About twenty years ago, along with Anita Wah, I wrote "A New Algebra", a paper for the Journal of Mathematical Behavior (JMB). It was an attempt to address what I saw as a crucial issue in secondary math education: on the one hand, the traditional Algebra 1 course was the gateway to any further work in math or science, and thus to college admission; but on the other hand, it was terribly ineffective. I was not the only one with this point of view, of course. In fact, the idea of "algebra for all" was taking off at the time, and by now is widely accepted.
The paper proposed that a new algebra course was needed, one that would aim for conceptual understanding, not merely mechanical facility. It would rest on two foundations: themes, and tools. Themes were interesting contexts for algebra, such as geometric questions, "real world" problems, or really anything to make the x's and y's come alive. This went along with a shift in emphasis towards functions and modeling, and to some extent away from strictly formal symbol manipulation. Such a shift was facilitated in part by then-nascent graphing technology. Again, I was not the only proponent of this shift, and the NSF funded a number of curriculum development projects that incorporated this kind of thinking. If the Common Core State Standards do take root, they may finally bring this idea to a much broader audience.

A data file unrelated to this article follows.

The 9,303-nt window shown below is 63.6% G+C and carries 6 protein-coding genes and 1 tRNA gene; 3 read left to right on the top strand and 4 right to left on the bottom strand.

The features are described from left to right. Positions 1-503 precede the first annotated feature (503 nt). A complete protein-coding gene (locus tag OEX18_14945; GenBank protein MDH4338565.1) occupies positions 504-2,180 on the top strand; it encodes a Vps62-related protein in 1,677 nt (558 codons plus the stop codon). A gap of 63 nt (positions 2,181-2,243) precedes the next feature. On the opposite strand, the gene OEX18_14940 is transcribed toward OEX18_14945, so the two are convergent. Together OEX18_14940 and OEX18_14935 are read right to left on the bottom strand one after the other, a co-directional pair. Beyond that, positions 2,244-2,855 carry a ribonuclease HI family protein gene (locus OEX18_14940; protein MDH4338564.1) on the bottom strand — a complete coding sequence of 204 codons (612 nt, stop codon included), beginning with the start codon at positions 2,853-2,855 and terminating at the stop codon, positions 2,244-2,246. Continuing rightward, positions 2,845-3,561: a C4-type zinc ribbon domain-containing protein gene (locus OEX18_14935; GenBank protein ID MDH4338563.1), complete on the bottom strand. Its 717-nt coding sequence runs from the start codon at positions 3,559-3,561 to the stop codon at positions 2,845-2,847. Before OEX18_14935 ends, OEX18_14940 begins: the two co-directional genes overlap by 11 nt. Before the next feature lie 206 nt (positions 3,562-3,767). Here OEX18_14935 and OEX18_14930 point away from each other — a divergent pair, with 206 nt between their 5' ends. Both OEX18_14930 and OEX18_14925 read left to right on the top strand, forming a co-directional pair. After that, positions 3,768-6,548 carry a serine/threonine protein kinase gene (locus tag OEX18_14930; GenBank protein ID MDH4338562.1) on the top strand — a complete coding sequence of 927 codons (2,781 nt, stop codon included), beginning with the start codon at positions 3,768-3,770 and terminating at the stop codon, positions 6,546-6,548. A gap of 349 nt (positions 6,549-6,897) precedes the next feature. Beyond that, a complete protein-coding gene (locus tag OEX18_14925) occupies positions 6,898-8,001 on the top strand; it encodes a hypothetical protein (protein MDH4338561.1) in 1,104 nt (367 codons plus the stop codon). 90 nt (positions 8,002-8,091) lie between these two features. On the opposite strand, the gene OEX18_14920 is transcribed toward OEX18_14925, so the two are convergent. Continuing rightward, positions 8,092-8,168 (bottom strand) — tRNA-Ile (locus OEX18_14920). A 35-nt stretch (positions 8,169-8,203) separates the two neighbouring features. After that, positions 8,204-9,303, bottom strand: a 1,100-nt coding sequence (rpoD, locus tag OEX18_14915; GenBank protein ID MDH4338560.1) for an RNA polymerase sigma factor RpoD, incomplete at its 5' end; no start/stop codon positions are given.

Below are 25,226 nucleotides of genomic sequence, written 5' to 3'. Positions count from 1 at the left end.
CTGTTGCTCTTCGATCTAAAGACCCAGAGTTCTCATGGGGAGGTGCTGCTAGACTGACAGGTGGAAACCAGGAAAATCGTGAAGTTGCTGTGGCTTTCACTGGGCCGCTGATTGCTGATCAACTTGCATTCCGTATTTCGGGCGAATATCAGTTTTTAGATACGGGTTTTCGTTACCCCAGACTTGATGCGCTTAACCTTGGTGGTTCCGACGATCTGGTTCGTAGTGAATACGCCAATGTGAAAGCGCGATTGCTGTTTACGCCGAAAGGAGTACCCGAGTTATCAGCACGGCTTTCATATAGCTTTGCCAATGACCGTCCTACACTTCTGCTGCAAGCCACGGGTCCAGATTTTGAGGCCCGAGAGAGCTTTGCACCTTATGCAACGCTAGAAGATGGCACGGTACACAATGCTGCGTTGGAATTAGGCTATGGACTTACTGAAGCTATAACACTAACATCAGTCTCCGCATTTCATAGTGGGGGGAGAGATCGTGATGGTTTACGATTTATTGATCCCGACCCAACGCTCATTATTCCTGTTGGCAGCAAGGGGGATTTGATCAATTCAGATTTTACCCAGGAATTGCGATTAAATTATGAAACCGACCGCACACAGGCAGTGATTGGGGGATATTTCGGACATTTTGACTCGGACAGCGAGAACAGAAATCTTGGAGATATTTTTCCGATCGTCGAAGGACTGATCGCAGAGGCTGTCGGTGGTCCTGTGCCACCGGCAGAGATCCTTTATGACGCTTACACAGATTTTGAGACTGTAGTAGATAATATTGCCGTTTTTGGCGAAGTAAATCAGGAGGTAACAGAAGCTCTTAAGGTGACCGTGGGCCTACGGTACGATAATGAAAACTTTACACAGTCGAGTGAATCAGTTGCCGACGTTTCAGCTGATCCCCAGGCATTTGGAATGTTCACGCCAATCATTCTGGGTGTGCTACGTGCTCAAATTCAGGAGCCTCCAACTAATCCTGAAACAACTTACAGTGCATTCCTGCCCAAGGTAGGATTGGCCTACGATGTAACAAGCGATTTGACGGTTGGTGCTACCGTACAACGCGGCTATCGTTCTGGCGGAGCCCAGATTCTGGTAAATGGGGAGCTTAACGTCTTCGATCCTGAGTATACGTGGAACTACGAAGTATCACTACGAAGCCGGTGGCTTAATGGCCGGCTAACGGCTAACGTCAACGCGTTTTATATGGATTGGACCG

The other foundation of a new algebra was to be tools, specifically learning tools -- electronic, manipulative, and conceptual. While electronic tools have had a substantial impact, other tools (such as manipulatives, or function diagrams) have a much more limited audience. This is in part because of the widespread misconception that there is no need to worry about pedagogy at the secondary level: if the teacher knows the stuff, they can just pass it on to the students. Another reason might be that in our culture non-electronic tools do not generate the sort of fascination, fetishism, or profits as calculators and computers.
Even though a tool-rich pedagogy is still a bit of a niche phenomenon, I stand by what I wrote in 1993. The article made its point by taking an algebraic tour across a geometric landscape (the theme of area), using a variety of tools as vehicles. I believe it still reads well. Check it out! The article expresses the philosophy behind the textbook Algebra: Themes, Tools, Concepts, which is now available free on my Web site.
right above the abstract.) Davis was the editor of the JMB, and an early inspiration for me, as I had used some of his curriculum ideas (from the Madison Project at Syracuse University) during my years as an elementary school teacher. Thus I was quite pleased at his endorsement of our thinking.
PS: I recently returned to the topic of a tool-rich pedagogy in this article.